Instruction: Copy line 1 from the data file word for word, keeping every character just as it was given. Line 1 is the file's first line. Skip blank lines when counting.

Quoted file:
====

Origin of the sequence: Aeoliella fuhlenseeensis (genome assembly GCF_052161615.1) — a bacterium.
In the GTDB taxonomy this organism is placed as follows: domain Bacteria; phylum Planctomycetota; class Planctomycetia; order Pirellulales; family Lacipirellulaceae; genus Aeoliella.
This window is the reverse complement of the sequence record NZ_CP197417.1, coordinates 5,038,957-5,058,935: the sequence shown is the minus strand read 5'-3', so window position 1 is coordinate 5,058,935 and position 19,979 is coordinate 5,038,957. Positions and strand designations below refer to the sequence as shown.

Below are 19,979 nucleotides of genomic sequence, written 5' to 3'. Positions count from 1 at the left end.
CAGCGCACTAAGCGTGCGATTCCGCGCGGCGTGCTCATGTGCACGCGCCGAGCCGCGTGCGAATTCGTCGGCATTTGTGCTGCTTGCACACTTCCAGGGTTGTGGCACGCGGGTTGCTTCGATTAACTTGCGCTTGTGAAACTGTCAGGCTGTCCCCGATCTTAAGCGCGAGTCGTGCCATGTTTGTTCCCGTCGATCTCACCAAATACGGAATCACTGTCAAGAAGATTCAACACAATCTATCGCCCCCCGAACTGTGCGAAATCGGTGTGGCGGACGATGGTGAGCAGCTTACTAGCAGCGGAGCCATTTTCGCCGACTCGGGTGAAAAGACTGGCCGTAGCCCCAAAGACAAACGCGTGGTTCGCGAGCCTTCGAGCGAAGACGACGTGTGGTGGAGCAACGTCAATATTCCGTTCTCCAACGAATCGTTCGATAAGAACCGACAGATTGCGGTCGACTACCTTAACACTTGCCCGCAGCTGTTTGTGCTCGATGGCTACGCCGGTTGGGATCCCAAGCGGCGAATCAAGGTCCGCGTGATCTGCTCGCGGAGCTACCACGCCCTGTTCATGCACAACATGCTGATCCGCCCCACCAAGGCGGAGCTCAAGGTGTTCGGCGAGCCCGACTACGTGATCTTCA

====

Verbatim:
Origin of the sequence: Aeoliella fuhlenseeensis (genome assembly GCF_052161615.1) — a bacterium.